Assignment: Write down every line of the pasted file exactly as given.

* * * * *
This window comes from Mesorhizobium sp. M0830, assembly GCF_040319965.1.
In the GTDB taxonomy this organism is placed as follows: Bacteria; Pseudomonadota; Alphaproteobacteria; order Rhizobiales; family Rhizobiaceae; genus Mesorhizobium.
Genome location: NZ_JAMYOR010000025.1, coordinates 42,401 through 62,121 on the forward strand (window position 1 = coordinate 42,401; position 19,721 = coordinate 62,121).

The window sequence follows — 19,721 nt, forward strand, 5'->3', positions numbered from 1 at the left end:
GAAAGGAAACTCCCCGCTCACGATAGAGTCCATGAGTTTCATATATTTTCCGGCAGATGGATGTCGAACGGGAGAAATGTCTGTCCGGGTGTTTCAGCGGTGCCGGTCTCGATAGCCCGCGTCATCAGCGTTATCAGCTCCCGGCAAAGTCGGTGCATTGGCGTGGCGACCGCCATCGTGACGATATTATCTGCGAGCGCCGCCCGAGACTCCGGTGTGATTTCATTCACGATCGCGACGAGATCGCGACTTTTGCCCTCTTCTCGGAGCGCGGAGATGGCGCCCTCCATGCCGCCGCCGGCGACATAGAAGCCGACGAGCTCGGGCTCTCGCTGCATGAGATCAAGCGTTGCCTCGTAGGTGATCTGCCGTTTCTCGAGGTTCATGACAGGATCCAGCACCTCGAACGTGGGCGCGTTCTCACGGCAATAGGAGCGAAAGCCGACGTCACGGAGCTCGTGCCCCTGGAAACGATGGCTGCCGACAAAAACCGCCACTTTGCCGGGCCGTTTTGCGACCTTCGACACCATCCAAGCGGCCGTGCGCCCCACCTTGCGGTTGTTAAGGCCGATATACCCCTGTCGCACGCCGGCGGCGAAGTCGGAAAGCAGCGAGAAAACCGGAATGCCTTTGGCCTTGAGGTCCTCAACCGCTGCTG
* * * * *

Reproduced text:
This window comes from Mesorhizobium sp. M0830, assembly GCF_040319965.1.
In the GTDB taxonomy this organism is placed as follows: Bacteria; Pseudomonadota; Alphaproteobacteria; order Rhizobiales; family Rhizobiaceae; genus Mesorhizobium.
Genome location: NZ_JAMYOR010000025.1, coordinates 42,401 through 62,121 on the forward strand (window position 1 = coordinate 42,401; position 19,721 = coordinate 62,121).

The window sequence follows — 19,721 nt, forward strand, 5'->3', positions numbered from 1 at the left end:
GAAAGGAAACTCCCCGCTCACGATAGAGTCCATGAGTTTCATATATTTTCCGGCAGATGGATGTCGAACGGGAGAAATGTCTGTCCGGGTGTTTCAGCGGTGCCGGTCTCGATAGCCCGCGTCATCAGCGTTATCAGCTCCCGGCAAAGTCGGTGCATTGGCGTGGCGACCGCCATCGTGACGATATTATCTGCGAGCGCCGCCCGAGACTCCGGTGTGATTTCATTCACGATCGCGACGAGATCGCGACTTTTGCCCTCTTCTCGGAGCGCGGAGATGGCGCCCTCCATGCCGCCGCCGGCGACATAGAAGCCGACGAGCTCGGGCTCTCGCTGCATGAGATCAAGCGTTGCCTCGTAGGTGATCTGCCGTTTCTCGAGGTTCATGACAGGATCCAGCACCTCGAACGTGGGCGCGTTCTCACGGCAATAGGAGCGAAAGCCGACGTCACGGAGCTCGTGCCCCTGGAAACGATGGCTGCCGACAAAAACCGCCACTTTGCCGGGCCGTTTTGCGACCTTCGACACCATCCAAGCGGCCGTGCGCCCCACCTTGCGGTTGTTAAGGCCGATATACCCCTGTCGCACGCCGGCGGCGAAGTCGGAAAGCAGCGAGAAAACCGGAATGCCTTTGGCCTTGAGGTCCTCAACCGCTGCTG